Zoom, drones and virtual offerings: South Korea’s ancestral rites go digital in COVID-19 times
As she has done for the last 16 years, Cho Jin-sook visited her late mother’s final resting place in time for the mid-autumn harvest festival, when South Koreans pay respects to their ancestors.
She picked out sunflowers she thought her mother would like. She gently placed chopsticks on her mother’s favorite food — apples — as the custom goes.
But in these strange and disquieting times, even the most hallowed of traditions play out in other dimensions. In lieu of real flowers and fruit she would have brought to her mother’s grave, Cho, 56, dragged pixelated images across her computer screen, through a web browser, and mourned in a virtual world.
Having disrupted so much of the living, the COVID-19 pandemic is also altering remembrances of the dead. In South Korea, that is keenly felt during this week’s Chuseok holiday, on which families gather for rites honoring the dead, visit gravesites and bow at altars lined with the season’s harvest on which the ancestors’ spirits are said to feast.
The 15th day of the eighth month of the lunar calendar is a major holiday akin to Thanksgiving and is celebrated across Asia, typically defined by people stuck in cars inching along highways and crowding into packed trains and buses to gather with extended family to remember the deceased.
Authorities in South Korea, out of concerns the holiday could lead to a surge in infections, have waged campaigns encouraging people to hold traditional ceremonies over Zoom or Google Meet, visit gravesites virtually through newly launched online portals and check in on the resting place of their ancestors through drone footage posted on YouTube.
Having managed to contain its local outbreak early on, South Korea nevertheless remains on edge after flare-ups in the number of coronavirus cases, especially in the densely packed capital, Seoul. The country, which reported fewer than 100 new daily cases of locally transmitted infections in the days leading up to the holiday, has been calibrating its coronavirus restrictions as it learns to return to normal life with the specter of the disease continuing to haunt.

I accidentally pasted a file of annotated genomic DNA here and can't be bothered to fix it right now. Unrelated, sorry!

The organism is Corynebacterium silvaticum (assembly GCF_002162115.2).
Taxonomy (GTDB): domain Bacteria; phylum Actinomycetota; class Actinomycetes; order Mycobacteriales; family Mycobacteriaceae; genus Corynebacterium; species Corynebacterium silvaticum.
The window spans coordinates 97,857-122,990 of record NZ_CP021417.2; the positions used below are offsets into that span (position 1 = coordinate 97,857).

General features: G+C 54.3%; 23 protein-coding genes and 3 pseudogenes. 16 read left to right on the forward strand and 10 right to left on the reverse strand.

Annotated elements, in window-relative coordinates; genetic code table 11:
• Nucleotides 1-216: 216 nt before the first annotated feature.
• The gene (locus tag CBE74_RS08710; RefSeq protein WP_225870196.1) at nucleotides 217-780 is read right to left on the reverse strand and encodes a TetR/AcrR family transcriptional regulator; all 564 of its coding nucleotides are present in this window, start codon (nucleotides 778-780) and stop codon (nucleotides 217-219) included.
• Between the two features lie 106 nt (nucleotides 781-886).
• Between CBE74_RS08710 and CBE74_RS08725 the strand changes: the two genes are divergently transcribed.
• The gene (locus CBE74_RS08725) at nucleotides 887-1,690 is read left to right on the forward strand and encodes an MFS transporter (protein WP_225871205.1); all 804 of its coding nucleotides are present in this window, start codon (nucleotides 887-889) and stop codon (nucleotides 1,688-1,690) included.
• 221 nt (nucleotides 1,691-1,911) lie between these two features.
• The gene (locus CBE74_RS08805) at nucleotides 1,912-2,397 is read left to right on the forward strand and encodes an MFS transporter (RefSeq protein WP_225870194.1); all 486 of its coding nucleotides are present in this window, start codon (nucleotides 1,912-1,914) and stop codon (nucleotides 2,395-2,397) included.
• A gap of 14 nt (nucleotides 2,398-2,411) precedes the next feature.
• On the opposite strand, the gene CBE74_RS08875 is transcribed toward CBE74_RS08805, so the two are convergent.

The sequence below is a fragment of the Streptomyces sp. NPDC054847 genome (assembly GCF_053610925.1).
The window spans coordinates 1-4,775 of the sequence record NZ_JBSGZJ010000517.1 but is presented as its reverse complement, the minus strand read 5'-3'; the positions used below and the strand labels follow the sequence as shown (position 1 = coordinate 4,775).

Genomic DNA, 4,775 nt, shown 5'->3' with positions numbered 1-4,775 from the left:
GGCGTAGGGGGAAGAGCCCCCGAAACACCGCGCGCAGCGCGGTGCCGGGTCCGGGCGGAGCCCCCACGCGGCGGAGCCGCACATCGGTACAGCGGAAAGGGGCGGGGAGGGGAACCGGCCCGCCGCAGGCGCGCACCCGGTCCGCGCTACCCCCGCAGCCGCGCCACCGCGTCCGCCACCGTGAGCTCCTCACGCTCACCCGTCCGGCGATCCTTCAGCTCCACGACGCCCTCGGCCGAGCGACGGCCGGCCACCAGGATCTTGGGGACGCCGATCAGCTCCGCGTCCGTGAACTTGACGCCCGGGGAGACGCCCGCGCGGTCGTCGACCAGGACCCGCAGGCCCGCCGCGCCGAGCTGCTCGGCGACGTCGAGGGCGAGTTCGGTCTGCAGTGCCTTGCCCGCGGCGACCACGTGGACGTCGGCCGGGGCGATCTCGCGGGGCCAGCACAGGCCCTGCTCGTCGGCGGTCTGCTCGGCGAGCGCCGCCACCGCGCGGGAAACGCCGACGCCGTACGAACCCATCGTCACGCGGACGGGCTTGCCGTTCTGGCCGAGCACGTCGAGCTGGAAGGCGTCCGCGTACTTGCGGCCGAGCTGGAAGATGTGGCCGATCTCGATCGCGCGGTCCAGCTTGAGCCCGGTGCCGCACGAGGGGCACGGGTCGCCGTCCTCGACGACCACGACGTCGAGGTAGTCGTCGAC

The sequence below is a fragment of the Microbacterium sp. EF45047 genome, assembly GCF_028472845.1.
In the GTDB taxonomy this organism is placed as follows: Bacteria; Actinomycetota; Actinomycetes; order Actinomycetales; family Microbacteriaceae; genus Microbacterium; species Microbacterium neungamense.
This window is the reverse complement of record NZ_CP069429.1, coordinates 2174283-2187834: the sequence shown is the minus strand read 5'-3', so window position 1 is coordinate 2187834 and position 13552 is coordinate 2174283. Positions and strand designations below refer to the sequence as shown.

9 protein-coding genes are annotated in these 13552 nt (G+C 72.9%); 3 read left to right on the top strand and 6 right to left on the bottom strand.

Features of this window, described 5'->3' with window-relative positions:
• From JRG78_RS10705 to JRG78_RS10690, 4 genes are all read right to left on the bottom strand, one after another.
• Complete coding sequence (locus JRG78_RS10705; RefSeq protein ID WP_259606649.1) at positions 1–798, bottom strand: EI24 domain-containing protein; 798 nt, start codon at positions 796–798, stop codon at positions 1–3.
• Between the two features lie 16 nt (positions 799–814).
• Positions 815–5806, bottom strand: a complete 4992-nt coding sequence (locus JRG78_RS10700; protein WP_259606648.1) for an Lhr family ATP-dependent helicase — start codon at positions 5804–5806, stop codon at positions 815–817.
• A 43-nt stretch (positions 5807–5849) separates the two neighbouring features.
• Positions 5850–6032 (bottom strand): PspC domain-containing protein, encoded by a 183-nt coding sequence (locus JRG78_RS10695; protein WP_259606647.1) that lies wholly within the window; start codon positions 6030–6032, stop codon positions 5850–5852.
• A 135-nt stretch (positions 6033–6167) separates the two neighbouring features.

Part of that was a weeks-long push to dramatically alter centuries-old Confucian customs of how the dead should be honored. Countries elsewhere in Asia, including Nepal and Japan, have also wrestled with new and creative ways of carrying out long-held practices many hold dear, without the health risk of travel, crowded cemeteries or large family gatherings in the midst of the pandemic.
Over the five-day holiday, South Korea announced, all public cemeteries would close or operate in a strictly limited capacity with reservations. Such unease seemed as if from another time. So much so that the provincial office of North Gyeongsang province noted on its social media account that historical texts dating to the 16th century showed rites had been canceled at the time because of disease outbreaks including smallpox.
For Yi Jun-jae, 46, this Chuseok would have marked the first year holding rites for his father, who passed away in January.
He is the eldest son of the eldest son, which in South Korea’s patriarchal society gives him the responsibility to uphold traditions. Growing up, he was instilled with the importance of his roots, and the fact that he exists only because of previous generations.
Even so, when he saw that Goesan National Cemetery, where his father, Yi Kang-bup, is interred, would be closed to visits during the holiday, he thought his father would understand.
“The living shouldn’t spread the virus to remember the dead,” he said. “Ancestors are important, but given the circumstances, what’s in the heart is what matters.”
He signed up for a virtual remembrance, in which the national cemetery, where his father is buried because he fought in the Korean War, would lay a flower and pay their respects in his stead and email him photos. Yi was one of hundreds to log on to the cemetery’s website to experience a new, socially distanced ritual
Yi’s father was cremated, but were he in a grave, Yi could also have enlisted the services of forestry officials who will weed and trim the grass on family gravesites, another tradition for families during the mid-autumn holiday. The service, which costs $70 to $130 and previously existed for families too busy to make it to the cemetery, has also seen a surge in demand amid the pandemic compared with past years.
“I’d felt a bit distressed at the thought of being unable to visit him on Chuseok proper,” said Yi, who added that he has been going to pay his respects a couple of times a month since his father died. “But it would be also shameful to go against the socially agreed government policies. I just hope the worldwide pain and chaos ends soon.”
Just how widely accepted the new, virtual traditions would be are unclear. The pandemic may just have the effect of accelerating the erosion of already disappearing traditions that were deeply patriarchal and carried less and less importance to younger, more urban Koreans.
Cho said she enjoyed the virtual visit with her mother — who passed away at age 68 from a brain hemorrhage — so much that she went through it three times. She said she planned on doing it once more on a big-screen TV with her family, to be able to commemorate her mother with her son.
“It still feels obligatory to my generation to visit the grave,” she said. “It felt simple and straightforward.”
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